4

Continuing my series of questions about Malta (locative vs. in and monumentum/monimentum), I would like to ask about an inscription I saw in St. John's co-cathedral in Valletta.

The floor was tiled with tombstones with inscriptions in Latin. The one in the picture below starts: Heic in pulvere dormit fr[ater] Hieronymus de nobilibus Cataciensis qui omnibus equitis religiosi numeris absolutus gravissima sacro ordini praestitit…

A tombstone in Latin

What immediately caught my attention is the first word heic, which seems to stand for hic, "here". Is this variation common? Does it already appear in older Latin, or is it a medieval or later thing? I think this tomb is from the 18th century although the date is just outside the frame.

(If you have trouble parsing the text, please ask a separate question!)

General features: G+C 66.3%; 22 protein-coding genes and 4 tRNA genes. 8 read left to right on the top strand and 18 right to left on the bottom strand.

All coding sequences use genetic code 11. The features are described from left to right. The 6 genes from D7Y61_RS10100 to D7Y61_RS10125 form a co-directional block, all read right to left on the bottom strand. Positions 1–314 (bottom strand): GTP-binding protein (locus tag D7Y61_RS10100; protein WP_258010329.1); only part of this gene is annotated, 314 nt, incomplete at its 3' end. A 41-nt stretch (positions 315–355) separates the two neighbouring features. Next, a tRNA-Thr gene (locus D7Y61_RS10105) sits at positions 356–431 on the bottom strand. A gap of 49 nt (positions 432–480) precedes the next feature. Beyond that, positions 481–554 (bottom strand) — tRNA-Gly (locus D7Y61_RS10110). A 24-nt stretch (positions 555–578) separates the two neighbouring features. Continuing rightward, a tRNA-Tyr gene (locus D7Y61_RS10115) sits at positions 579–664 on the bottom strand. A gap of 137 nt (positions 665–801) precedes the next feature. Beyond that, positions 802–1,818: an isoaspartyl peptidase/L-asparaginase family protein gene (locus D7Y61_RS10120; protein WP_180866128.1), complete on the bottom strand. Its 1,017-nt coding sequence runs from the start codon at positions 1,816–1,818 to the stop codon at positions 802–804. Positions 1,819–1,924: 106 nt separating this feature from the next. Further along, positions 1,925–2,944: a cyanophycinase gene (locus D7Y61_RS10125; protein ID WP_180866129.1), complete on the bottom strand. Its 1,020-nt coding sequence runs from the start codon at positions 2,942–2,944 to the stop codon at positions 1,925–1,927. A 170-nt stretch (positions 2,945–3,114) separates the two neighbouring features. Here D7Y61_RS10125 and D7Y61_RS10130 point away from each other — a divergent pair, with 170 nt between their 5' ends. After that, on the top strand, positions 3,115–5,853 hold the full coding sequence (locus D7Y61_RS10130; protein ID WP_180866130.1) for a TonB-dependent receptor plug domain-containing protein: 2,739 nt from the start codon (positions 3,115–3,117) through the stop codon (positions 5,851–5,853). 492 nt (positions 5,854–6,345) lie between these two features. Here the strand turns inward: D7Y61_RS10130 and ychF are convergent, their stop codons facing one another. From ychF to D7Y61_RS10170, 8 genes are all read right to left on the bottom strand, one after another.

4

You're right: heic is an archaic form of the adverb hīc.

See the latter entry at III.2:

hīc (old form heic; and with the interrog. part. ne, hicine ), adv. loci, in this place, here.

A corpus search reveals 0 results for that form. I did find at least one other inscription from Spain that uses the same form:

heus viator si ulla tibi / pietas inest verte huc / ora / heic sunt cineres c canii / poetae qui ad quart us/que olimp in urbe omnib / karus vix deinde in hispan / revers nemin laes tand / cum ad veteres cuper sodal / in latium remeare per/petuoq cum populo quir / viv dura nimium fata prae/ripuere et in itin occub / l albinus cit hisp proc hoc / marmore texit

  • 1
    If it's an archaic form, why is it showing up in the 18th century? – Draconis May 25 '18 at 22:20
  • Deliberate antiquarianism is the only reasonable answer. And the less commonplace Latin was becoming, I'd assume, the more latitude for idiosyncrasy. – Nick Nicholas Jul 22 '18 at 23:33

Your Answer

By clicking “Post Your Answer”, you agree to our terms of service, privacy policy and cookie policy

Not the answer you're looking for? Browse other questions tagged or ask your own question.